Genetic testing identifies newborns at risk
The culmination of more than 25 years of dedicated effort first came in 2015 when Anette-Gabriele Ziegler helped launch the Global Platform for the Prevention of Autoimmune Diabetes (GPPAD), which brought together academic research institutions and hospitals across Europe. The goal was to establish an international research infrastructure dedicated to preventing the development of type 1 diabetes.
“The initiative focuses on preventing the autoimmunity that precedes and destroys the beta cells that produce insulin. GPPAD carries out newborn screening in the general population to identify infants at high genetic risk of developing type 1 diabetes and to offer them participation in trials to prevent disease initiation. This is the first initiative to target the general population with a polygenic risk score for type 1 diabetes,” says Anette-Gabriele Ziegler.
The ultimate goal is to expand the screening initiatives to include other states in Germany and other European countries. Led by Anette-Gabriele Ziegler, GPPAD is one of the few major primary prevention platforms in the world that will strongly influence children’s health and open up new ways to prevent several other diseases.
“We now have such good understanding of the timing of autoantibodies and the genetic contribution to their development that we have developed a genetic risk score that is used to screen newborns for type 1 diabetes to enable early diagnosis of the risk of developing the disease,” explains Anette-Gabriele Ziegler.
Anette-Gabriele Ziegler has created pioneering new knowledge through numerous innovative screening programmes. Credit: EASD.
Might only be part of the solution
With simple genetic testing, researchers can identify newborns who have a 1 in 10 risk of developing the early signs of type 1 diabetes compared with the general population’s risk of 1 in 250. GPPAD screening has so far identified more than 3,500 newborns with an increased genetic risk based on their genetic scores.
“Of these, 1,050 infants have been enrolled in pan-European GPPAD-POInT (Primary Oral Insulin Trial), with the aim of preventing the destruction of the insulin-producing beta cells in the pancreas among children at increased risk of type 1 diabetes and therefore preventing the disease from developing,” says Anette-Gabriele Ziegler.
In this connection, Anette-Gabriele Ziegler’s institution Helmholtz Zentrum München and the Technical University of Munich have been instrumental in advancing the research.
“Helmholtz means a lot to me because it introduced me to diabetes research at another level, another generation of research with many new technologies and genomic tools that help me with analysis, but it has also been instrumental in translating the research into new treatments that can benefit society,” adds Anette-Gabriele Ziegler.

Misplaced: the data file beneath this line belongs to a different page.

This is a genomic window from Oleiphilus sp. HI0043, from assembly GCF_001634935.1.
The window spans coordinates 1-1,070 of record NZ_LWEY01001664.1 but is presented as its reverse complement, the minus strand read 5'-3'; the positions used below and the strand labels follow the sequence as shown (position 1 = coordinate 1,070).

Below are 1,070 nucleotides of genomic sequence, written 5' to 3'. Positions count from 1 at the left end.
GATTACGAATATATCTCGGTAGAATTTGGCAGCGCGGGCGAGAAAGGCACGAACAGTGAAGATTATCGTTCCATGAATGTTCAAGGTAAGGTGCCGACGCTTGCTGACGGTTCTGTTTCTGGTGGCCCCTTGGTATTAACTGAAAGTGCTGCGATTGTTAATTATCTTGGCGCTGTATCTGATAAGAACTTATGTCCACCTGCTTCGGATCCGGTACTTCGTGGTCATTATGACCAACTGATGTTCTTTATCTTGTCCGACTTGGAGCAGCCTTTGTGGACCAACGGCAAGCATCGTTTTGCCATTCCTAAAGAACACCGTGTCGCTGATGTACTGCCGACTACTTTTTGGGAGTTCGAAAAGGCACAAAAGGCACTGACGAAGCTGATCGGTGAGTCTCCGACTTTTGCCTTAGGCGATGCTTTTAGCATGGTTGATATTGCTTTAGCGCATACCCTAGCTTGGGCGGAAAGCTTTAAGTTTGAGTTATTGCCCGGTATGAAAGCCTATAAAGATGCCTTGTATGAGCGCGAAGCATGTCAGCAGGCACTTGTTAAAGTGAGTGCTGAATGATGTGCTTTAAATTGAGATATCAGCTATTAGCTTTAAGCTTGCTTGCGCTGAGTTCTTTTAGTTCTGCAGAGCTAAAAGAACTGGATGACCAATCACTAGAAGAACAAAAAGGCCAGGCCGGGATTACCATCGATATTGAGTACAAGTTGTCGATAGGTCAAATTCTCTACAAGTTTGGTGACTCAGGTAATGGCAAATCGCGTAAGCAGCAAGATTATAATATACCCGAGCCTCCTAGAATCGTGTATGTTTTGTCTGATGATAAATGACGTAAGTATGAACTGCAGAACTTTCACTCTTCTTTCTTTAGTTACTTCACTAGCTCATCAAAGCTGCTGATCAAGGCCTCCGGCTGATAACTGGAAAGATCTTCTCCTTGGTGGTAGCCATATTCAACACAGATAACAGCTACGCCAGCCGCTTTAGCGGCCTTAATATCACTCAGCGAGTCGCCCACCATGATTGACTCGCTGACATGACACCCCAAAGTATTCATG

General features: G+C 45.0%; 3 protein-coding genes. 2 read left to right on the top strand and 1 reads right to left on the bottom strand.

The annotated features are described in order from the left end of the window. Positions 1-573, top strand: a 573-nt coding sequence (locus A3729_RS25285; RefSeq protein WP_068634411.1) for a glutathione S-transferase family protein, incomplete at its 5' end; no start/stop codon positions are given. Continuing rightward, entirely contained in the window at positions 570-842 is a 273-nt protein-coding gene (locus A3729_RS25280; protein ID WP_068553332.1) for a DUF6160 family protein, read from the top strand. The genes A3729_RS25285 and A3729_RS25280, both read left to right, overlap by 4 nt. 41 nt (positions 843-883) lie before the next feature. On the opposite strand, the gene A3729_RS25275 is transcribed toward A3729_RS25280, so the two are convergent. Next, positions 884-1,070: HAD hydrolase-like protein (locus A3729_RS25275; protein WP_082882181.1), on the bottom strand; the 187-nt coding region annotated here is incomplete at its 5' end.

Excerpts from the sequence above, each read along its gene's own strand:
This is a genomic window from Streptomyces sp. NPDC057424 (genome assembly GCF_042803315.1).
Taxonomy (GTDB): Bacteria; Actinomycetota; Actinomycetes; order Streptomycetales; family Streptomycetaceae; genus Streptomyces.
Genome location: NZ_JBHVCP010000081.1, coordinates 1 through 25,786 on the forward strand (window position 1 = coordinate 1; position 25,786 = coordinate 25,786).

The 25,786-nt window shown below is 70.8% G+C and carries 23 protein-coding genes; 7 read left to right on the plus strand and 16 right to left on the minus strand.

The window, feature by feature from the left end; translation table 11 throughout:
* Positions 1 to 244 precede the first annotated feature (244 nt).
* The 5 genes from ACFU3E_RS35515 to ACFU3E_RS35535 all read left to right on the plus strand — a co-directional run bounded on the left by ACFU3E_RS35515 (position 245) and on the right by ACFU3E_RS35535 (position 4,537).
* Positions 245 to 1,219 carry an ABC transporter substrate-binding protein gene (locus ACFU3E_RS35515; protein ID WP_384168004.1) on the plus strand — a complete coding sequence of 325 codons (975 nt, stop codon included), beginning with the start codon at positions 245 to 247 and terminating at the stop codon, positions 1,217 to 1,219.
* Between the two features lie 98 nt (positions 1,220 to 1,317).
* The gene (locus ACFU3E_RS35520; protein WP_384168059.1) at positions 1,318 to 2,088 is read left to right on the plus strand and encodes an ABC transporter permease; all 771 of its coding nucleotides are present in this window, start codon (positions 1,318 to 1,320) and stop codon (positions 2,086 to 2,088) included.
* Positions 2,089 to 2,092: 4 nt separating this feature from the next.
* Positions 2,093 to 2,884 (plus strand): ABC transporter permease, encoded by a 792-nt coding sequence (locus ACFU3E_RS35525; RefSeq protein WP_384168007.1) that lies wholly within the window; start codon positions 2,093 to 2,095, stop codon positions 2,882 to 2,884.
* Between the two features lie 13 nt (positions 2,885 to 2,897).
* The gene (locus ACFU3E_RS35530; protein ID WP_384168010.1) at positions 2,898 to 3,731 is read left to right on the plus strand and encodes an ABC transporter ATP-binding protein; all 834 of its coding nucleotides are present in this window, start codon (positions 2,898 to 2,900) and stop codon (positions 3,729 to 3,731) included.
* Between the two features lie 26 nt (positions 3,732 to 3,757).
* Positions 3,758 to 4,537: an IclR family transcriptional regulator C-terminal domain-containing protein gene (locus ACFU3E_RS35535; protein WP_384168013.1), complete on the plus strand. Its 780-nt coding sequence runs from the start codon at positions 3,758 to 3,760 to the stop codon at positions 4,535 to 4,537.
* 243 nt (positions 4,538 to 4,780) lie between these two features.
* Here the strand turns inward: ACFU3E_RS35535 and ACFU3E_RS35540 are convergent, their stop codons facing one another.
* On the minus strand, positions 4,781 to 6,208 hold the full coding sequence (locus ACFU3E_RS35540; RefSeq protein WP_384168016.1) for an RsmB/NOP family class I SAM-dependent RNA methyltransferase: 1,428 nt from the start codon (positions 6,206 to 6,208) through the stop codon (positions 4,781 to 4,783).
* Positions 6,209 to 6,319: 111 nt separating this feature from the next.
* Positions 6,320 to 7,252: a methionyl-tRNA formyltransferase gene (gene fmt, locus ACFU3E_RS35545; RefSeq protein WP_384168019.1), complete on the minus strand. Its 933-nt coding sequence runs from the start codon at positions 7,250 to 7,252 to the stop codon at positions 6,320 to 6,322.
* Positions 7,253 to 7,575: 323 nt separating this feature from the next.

Although the use of oral insulin to re-educate the immune system seems promising among children, there are still some challenges to be solved. Insulin might become less relevant as a driving antigen as the disease progresses and with increasing age while other islet cell antigens become more prominent.
“For these reasons, novel and other forms of antigen-specific immunotherapy are very much welcomed.”
A world without 1
Although the incidence of type 1 diabetes among young children is still steadily increasing and it is the most common metabolic disease in childhood and adolescence, Anette-Gabriele Ziegler believes that today, unlike 30 years ago, there are great hopes for a world without type 1 diabetes.
So I think really, we are steps ahead compared to 20 years ago. We have really promising treatments undergoing clinical trials that may be able to prevent the clock from starting or to slow down the clock, and above all, our understanding of the disease and ability to diagnose it in time have improved greatly.
However, bridging the gap between basic science and clinical practice has not always been easy.
“I felt that doing research as a doctor and not doing basic research in a research institute always somehow made you feel between chairs. But I must say, I also like that challenge. I even like the challenge of running back and forth between the intensive care ward and my lab, or between caring about patients and having a paper rejected. This polar thing: I think this also pushed me rather so I didn't really suffer from it.”
Things that sound impossible
There are still many unknown factors in understanding how the complex genetic elements and environmental factors interact and whether this is all initiated by viral infections, dysfunction in the microbiome or something else,” says Anette-Gabriele Ziegler.
However, Anette-Gabriele Ziegler hopes that the newly developed methods for screening newborns and children can be expanded globally, so that parents, through training, can be prepared for type 1 diabetes and thereby optimise treatment.
“My vision and goal, as it was three decades ago, is a world without type 1 diabetes. I get stimulated by people, by ideas, by new things, and I still want to discover new things. I like things that sound impossible but become possible. I'm a doctor, and I've worked with many, many people who have type 1 diabetes. I help them and I know what it means to have that disease 24 hours every day, so I would be extremely happy to know that one day maybe we have really cured this disease, so that children never again need to inject insulin,” concludes Anette-Gabriele Ziegler.